Category Archives: Teen Driver Safety

Show Your Teens Road Rage is Not in their Genes

Many teens and young adults will get their wish and find a new car under the proverbial tree this holiday season. Putting their trepidation aside, parent will give in and pull the trigger on the car they have put off buying until they felt their child was old enough and mature enough to handle it. And they put off buying a car for their teen because they know how expensive insurance can be for young people. That’s why most parents will insist their child take some form of driving lessons, either from those offered by their high school, or from a well-known driving school in their town. Some folks are too nervous to handle the job of teaching their child to drive. They think back to how scared they were and can’t handle it emotionally. Others find it easy to coach them on driving safely, defensively, and courteously.
Road rage is a fact of life on our busy streets today, and the stress related to holiday traffic and shopping can put added pressure on a teen who is not familiar with the tricks older drivers use to aggressively fight their way into a parking space, cut them off at intersections, or pass them on the freeway. Teaching your teen to react calmly in the face of road rage is really important at this time of year and year-round. People will use every excuse in the book to justify their rude behavior, even chalking up their bad behavior to their ancestry. You’ll hear things like “hot Italian blood,” or “wild Irish temper,” used to explain a bad rage incident. Ancestry has nothing to do with road rage, and is more a cultural construct aimed at explaining away bad behavior than anything else. We all get angry when someone cuts us off or makes an aggressive move toward us on the road.
There is some science that suggests you can inherit the “angry gene” from your parents, but genes only account for some of your disposition. Another study showed angry men who flew into rages were more likely to have double the rate of heart disease than others. For fun, you can buy an Ancestry.com dna kit, using a Groupon coupon to save some money on it, and see what your results are. For most people, they will discover a combination of ancestry they never thought possible. And they will prove another thing. We’re all human.

More Than One in Five Teens Not Getting Driver’s Ed

Nationwide, more than 20 per cent of teens get no driver’s education before receiving their driver’s education, according to a just-released report. In states that formal driver’s education is not required, the rate is even higher. No wonder insurance rates for teens are so high! Despite making for a frightening headline, many transportation insiders warn…Continue Reading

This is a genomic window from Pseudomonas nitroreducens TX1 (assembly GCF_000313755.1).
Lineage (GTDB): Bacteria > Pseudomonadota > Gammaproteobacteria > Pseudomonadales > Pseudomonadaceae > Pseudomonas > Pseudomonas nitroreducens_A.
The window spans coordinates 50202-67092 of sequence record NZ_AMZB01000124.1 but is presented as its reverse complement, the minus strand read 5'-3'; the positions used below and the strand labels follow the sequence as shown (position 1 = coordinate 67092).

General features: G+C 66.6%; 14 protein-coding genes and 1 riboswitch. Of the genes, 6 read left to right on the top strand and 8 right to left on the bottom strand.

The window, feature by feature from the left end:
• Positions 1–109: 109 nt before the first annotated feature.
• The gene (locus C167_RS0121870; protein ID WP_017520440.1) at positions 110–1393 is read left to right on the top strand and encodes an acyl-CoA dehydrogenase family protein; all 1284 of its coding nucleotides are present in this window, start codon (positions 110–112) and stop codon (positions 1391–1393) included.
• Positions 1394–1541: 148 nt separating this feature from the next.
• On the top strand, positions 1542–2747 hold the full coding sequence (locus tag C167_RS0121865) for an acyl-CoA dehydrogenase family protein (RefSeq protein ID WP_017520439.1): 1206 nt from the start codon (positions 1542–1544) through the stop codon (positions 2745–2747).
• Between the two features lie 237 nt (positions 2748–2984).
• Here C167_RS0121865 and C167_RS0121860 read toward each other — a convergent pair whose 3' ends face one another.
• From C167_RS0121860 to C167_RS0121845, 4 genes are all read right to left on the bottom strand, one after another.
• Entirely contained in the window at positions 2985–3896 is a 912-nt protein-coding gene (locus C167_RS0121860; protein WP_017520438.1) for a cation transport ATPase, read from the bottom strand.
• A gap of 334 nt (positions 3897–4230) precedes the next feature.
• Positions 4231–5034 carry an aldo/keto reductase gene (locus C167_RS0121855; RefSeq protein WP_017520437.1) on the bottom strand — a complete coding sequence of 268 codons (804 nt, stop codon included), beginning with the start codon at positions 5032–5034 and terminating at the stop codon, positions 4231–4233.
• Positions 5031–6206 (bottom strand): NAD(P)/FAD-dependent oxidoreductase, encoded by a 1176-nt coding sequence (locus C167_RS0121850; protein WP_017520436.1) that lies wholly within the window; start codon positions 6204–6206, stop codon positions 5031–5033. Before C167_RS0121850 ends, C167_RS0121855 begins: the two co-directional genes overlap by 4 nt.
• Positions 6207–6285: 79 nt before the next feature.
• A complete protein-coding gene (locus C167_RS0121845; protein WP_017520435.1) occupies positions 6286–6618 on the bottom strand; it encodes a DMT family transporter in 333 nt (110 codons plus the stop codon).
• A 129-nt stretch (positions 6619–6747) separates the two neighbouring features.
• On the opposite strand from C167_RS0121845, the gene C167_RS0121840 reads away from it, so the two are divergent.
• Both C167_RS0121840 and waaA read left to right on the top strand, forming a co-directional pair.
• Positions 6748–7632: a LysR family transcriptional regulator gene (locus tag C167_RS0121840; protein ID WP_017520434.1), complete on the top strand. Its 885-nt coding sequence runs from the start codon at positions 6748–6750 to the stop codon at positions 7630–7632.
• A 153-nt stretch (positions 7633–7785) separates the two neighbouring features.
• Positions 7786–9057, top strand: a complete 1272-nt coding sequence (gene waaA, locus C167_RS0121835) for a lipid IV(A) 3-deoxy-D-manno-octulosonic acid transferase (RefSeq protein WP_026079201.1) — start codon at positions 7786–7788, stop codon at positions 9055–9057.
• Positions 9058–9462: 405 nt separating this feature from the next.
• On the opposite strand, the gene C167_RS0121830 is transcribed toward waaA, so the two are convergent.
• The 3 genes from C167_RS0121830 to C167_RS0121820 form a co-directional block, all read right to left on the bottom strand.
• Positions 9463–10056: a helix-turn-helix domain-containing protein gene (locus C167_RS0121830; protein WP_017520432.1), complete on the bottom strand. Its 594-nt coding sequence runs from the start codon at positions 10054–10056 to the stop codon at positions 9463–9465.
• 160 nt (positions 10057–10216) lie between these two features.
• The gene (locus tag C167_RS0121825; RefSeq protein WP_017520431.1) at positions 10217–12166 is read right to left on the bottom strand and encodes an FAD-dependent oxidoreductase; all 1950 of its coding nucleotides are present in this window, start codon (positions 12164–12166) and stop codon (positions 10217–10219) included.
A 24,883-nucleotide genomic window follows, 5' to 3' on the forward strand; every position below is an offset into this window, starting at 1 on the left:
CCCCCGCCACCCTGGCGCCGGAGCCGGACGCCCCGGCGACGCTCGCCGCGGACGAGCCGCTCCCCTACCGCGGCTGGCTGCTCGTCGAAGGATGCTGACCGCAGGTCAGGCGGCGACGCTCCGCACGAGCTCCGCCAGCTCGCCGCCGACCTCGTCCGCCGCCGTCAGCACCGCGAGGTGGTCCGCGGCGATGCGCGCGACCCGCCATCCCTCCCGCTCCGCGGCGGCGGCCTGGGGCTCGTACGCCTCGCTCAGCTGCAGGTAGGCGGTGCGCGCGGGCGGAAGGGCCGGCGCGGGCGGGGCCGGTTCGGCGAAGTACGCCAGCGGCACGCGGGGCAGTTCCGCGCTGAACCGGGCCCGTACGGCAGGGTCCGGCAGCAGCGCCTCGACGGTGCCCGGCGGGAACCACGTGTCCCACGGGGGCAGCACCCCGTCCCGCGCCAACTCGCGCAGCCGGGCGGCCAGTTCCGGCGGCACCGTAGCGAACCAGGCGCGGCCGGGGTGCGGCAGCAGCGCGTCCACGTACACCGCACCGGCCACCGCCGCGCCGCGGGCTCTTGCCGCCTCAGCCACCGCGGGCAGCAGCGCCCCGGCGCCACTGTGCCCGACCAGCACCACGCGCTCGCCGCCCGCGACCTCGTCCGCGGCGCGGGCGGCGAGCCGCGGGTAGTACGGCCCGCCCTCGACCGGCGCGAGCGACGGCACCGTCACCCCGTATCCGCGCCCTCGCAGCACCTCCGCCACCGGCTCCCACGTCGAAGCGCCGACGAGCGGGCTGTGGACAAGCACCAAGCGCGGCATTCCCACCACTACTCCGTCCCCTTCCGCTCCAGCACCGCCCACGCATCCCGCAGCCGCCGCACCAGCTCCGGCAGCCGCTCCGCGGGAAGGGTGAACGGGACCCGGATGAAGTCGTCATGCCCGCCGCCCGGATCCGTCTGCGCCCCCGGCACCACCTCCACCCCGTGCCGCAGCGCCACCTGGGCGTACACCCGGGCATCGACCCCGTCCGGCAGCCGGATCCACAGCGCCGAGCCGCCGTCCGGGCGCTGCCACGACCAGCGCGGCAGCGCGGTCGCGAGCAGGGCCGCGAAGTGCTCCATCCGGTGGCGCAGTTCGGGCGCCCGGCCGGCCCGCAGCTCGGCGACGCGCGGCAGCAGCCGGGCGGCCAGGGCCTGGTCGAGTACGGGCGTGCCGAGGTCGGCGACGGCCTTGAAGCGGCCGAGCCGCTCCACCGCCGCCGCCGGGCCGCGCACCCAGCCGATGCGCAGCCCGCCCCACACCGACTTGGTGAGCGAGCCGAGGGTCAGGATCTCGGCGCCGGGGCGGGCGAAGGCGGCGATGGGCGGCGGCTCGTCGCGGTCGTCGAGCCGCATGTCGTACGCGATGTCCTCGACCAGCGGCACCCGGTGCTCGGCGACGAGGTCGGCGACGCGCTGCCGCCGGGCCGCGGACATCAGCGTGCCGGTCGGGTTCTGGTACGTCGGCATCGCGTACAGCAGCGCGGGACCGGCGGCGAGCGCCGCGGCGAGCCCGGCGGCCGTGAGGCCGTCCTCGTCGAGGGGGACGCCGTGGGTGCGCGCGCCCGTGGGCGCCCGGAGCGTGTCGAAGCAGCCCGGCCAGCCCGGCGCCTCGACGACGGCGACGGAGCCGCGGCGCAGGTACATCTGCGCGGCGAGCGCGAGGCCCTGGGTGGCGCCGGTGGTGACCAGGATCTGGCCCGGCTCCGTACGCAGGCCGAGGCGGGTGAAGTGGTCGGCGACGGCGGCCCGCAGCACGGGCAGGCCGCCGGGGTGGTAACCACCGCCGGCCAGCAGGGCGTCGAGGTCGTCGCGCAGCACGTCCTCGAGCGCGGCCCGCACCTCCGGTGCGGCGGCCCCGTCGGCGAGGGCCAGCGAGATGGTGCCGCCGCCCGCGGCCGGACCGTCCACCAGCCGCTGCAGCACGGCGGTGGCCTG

Top Mistakes That Teen Drivers Make

Teen drivers are four times more likely to be involved in an accident than more experienced drivers. No wonder teen driver insurance is so darn expensive.  But this is understandable. We all made mistakes when we first got behind the wheel. Some of these accidents can be prevented by simply knowing the most common mistakes…Continue Reading

OnStar Turns Into Big Brother For Families

OnStar is taking a bit of an Orwellian turn by offering a new pilot program that allows a parent to check the exact location of an OnStar equipped vehicle. The subscription based pilot program is called Mamma’s in the Back Seat. Not really. It’s called Family Link. The Family Link website will allow you to…Continue Reading

Summer Dangerous Time For Teen Drivers

Everyone, except teens, knows that teen drivers are the least experienced and most apt to be in an accident. Take that basic issue and mix in vast amounts of time on a teen’s hands and you can have a recipe for danger. Many aspects of driving can be a distraction for all age groups. Experienced…Continue Reading

Distracted and Impaired Driving Are A Teen’s Worst Enemy

The Centers for Disease Control (CDC) and the National Highway Traffic Safety Administration (NHTSA) recently released a report based on data gleaned from the Fatality Analysis Report System (FARS). Accident reports from 2004 to 2008 showed that 37 percent of more than 11,000 crash deaths during that four-year span were drivers aged 16 or 17.…Continue Reading